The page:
I am thrilled to be part of the first Long Island Small Farm Summit which will take place this coming Friday, April 15.
My parents moved from NY City when I was 4 weeks old to a new housing development in adjacent Nassau County. Our brand new home was across the street from the remainder of Wenck’s Farm which had been subdivided with parcels sold off to build housing for the rapidly growing post WWII baby boomers. As I grew up I watched as more and more farmland was buried under asphalt and concrete. Although Long Island is geographically and geologically a great place for farming, being a short commute from Manhattan makes it also a great place to build suburban bedroom communities. Suburbia won that tug of war, big time.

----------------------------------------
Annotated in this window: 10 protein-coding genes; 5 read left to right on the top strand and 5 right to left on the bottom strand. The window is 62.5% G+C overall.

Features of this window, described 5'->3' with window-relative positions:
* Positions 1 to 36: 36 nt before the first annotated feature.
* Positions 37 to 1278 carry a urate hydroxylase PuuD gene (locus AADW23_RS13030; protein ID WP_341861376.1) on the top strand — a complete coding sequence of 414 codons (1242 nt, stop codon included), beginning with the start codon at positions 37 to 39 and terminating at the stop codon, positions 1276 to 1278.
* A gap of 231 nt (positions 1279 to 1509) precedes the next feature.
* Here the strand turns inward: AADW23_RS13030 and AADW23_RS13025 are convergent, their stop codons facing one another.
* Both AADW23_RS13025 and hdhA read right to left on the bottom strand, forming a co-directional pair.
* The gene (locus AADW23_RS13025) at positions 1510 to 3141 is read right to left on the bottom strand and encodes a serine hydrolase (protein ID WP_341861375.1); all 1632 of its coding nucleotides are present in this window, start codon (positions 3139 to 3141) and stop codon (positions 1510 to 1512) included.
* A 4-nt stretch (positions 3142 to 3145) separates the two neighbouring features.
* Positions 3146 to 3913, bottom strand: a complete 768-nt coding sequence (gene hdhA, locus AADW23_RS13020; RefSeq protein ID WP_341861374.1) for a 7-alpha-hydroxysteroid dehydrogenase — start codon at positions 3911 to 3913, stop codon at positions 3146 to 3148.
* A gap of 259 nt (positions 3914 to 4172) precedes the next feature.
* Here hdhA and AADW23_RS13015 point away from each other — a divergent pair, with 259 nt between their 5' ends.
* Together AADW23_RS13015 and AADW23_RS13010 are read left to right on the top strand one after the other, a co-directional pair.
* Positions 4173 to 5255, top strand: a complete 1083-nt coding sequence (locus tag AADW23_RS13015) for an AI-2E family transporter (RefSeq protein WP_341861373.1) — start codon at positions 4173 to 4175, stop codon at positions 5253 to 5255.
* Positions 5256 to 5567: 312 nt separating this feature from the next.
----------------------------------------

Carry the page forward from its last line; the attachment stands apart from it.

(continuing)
Fast forward more than half a century. The aging population have heard the call to retain what it can of the green space that remains, and the message that locally grown food has manifold benefits, has been received.
But I have to admit I was not expecting to see a Long Island Small Farm initiative in my lifetime. When I met Joel Salatin on a visit to his farm several years ago, I could not have possibly imagined that he would ever be welcomed to Long Island to share the wisdom of his Polyface Farm in Virginia’s Shenandoah Valley.
It’s good to celebrate where you can.